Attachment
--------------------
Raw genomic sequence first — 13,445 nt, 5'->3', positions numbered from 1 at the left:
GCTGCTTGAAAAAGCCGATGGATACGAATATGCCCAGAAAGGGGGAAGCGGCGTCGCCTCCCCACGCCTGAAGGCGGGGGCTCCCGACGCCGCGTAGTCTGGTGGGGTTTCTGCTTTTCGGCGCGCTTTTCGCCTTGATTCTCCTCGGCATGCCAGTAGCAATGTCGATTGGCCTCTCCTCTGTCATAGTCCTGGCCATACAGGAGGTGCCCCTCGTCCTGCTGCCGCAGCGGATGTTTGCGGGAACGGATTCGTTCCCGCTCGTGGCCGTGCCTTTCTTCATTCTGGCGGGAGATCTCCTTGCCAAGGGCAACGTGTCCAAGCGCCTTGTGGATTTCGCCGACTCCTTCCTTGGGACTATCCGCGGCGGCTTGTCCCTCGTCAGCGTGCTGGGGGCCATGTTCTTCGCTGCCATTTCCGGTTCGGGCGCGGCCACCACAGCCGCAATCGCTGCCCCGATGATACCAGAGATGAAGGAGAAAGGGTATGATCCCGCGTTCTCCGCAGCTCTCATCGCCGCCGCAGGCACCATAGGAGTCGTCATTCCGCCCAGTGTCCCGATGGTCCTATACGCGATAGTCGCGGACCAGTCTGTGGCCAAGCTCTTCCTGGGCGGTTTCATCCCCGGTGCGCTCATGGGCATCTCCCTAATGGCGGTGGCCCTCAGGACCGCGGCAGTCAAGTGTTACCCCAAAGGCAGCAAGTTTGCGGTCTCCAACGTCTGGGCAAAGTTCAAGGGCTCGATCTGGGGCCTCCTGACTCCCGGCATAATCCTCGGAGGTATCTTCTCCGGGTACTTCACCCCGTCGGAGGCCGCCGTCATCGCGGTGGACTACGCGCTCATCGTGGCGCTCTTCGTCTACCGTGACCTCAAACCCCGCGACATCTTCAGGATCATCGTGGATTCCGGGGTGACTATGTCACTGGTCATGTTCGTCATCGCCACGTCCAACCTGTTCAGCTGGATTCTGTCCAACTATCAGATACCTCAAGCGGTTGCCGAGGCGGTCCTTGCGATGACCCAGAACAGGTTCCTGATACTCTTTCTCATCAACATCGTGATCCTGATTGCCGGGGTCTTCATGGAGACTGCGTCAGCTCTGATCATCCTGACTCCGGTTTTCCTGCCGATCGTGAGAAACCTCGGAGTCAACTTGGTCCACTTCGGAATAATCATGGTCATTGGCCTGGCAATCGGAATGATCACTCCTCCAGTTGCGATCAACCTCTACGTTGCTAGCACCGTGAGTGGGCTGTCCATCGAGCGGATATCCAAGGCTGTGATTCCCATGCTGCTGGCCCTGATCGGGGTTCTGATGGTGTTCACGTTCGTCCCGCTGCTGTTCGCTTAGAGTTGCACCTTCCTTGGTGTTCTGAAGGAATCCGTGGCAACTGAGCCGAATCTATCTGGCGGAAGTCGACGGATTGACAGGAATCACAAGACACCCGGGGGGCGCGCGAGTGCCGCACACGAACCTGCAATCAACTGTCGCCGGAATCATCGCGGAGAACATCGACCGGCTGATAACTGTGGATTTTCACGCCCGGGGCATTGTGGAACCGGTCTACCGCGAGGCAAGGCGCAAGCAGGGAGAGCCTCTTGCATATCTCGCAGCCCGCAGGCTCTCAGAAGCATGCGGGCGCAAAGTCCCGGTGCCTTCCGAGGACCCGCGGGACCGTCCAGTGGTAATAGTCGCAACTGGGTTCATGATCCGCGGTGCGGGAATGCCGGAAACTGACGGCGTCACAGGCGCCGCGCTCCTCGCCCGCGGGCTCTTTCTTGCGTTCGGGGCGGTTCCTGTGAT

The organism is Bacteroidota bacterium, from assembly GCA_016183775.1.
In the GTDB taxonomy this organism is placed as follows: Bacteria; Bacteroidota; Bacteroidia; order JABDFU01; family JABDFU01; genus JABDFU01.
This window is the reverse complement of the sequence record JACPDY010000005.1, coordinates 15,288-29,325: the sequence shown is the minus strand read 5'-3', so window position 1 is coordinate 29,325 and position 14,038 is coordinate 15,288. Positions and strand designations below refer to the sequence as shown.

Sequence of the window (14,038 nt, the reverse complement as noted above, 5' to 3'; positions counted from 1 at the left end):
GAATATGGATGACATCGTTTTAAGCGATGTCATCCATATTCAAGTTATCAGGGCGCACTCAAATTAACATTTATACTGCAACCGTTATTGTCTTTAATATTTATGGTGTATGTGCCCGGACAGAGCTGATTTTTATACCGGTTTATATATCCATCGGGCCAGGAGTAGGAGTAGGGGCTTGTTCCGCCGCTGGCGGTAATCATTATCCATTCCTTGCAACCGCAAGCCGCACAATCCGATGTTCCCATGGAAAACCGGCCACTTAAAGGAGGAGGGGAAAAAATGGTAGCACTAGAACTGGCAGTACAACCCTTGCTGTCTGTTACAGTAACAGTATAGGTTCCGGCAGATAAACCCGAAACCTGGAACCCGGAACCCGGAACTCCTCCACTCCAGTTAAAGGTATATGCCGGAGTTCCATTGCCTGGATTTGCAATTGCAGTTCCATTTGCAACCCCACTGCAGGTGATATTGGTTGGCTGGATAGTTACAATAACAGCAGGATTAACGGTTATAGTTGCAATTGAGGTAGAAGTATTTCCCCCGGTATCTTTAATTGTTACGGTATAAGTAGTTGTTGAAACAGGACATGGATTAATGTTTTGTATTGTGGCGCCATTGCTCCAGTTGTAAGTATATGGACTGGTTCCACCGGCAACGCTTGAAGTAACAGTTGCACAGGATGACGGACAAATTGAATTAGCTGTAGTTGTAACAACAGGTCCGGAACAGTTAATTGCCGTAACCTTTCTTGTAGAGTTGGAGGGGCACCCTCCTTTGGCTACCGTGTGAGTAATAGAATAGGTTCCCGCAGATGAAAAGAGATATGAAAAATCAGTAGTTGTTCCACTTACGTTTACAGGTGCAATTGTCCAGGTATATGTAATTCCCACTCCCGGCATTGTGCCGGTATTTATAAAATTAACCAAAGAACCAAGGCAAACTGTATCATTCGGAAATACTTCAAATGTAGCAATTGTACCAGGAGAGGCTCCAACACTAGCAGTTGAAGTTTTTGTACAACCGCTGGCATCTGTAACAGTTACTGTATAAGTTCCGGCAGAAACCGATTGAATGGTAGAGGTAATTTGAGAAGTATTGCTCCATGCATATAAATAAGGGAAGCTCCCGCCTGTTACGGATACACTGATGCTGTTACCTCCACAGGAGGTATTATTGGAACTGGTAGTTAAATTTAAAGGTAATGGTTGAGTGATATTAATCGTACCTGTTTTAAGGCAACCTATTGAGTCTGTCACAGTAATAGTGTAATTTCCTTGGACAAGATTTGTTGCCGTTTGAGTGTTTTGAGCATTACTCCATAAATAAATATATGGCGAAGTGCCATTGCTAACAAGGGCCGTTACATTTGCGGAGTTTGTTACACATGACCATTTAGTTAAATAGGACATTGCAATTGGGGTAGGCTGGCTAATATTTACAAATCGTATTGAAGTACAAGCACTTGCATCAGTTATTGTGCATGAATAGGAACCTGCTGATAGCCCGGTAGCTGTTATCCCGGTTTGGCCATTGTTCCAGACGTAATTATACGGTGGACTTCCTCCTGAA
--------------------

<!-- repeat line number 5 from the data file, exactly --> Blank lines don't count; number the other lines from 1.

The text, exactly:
This window is the reverse complement of the sequence record JACPDY010000005.1, coordinates 15,288-29,325: the sequence shown is the minus strand read 5'-3', so window position 1 is coordinate 29,325 and position 14,038 is coordinate 15,288. Positions and strand designations below refer to the sequence as shown.